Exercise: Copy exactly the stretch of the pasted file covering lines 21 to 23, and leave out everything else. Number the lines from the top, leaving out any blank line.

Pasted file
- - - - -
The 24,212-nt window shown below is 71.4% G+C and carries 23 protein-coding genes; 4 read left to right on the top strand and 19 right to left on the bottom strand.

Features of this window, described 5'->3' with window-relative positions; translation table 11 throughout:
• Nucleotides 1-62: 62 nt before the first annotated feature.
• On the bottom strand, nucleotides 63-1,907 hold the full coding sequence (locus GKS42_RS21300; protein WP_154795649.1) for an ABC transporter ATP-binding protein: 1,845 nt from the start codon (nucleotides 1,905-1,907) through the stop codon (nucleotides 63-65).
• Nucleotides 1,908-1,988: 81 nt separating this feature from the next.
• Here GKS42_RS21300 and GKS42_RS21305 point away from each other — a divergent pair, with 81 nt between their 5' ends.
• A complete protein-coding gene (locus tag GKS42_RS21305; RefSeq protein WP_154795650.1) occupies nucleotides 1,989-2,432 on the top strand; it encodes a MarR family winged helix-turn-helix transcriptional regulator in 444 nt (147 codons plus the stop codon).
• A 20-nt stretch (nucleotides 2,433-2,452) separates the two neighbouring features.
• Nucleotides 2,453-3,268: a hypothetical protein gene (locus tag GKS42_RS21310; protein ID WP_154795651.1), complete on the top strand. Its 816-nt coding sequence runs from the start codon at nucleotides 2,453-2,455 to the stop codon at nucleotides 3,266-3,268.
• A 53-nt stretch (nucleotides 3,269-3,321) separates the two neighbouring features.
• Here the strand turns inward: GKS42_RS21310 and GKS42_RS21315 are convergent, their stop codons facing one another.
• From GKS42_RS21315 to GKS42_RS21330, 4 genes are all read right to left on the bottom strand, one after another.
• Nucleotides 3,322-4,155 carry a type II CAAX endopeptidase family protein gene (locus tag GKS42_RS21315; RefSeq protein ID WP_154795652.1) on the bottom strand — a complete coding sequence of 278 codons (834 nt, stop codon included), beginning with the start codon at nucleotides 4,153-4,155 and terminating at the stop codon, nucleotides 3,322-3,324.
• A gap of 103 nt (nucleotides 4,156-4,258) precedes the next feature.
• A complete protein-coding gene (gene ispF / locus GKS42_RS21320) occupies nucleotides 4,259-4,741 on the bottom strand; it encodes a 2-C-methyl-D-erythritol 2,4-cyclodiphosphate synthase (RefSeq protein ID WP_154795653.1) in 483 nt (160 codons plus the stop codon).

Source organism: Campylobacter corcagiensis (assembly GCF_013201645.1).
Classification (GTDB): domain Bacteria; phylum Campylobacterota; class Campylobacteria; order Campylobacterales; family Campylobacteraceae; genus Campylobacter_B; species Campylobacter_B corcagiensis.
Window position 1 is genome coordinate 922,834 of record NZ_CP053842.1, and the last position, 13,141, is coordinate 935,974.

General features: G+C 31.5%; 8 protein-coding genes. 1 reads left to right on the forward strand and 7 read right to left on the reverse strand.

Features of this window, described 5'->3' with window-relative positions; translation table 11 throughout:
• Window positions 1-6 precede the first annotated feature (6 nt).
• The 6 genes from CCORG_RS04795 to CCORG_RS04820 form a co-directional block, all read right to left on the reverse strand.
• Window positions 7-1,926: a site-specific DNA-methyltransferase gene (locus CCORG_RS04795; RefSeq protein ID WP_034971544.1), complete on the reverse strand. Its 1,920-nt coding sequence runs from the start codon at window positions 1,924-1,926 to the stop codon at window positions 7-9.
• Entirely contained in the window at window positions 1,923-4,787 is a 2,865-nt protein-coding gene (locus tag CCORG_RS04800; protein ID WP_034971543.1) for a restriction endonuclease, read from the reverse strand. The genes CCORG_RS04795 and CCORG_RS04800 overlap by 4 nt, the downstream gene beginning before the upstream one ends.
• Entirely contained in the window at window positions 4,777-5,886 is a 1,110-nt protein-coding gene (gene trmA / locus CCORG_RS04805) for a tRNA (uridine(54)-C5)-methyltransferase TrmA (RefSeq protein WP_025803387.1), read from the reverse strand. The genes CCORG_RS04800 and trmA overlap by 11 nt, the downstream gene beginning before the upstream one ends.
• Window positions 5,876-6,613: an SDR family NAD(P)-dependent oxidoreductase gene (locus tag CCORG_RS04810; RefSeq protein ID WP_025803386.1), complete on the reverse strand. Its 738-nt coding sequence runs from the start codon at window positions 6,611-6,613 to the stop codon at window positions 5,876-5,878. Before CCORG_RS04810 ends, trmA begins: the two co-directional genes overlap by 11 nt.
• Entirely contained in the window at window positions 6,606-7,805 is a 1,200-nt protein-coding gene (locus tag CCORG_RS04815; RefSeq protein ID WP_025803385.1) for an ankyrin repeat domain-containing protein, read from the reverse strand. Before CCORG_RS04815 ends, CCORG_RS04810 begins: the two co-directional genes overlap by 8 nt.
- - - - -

• Window positions 1-6 precede the first annotated feature (6 nt).
• The 6 genes from CCORG_RS04795 to CCORG_RS04820 form a co-directional block, all read right to left on the reverse strand.
• Window positions 7-1,926: a site-specific DNA-methyltransferase gene (locus CCORG_RS04795; RefSeq protein ID WP_034971544.1), complete on the reverse strand. Its 1,920-nt coding sequence runs from the start codon at window positions 1,924-1,926 to the stop codon at window positions 7-9.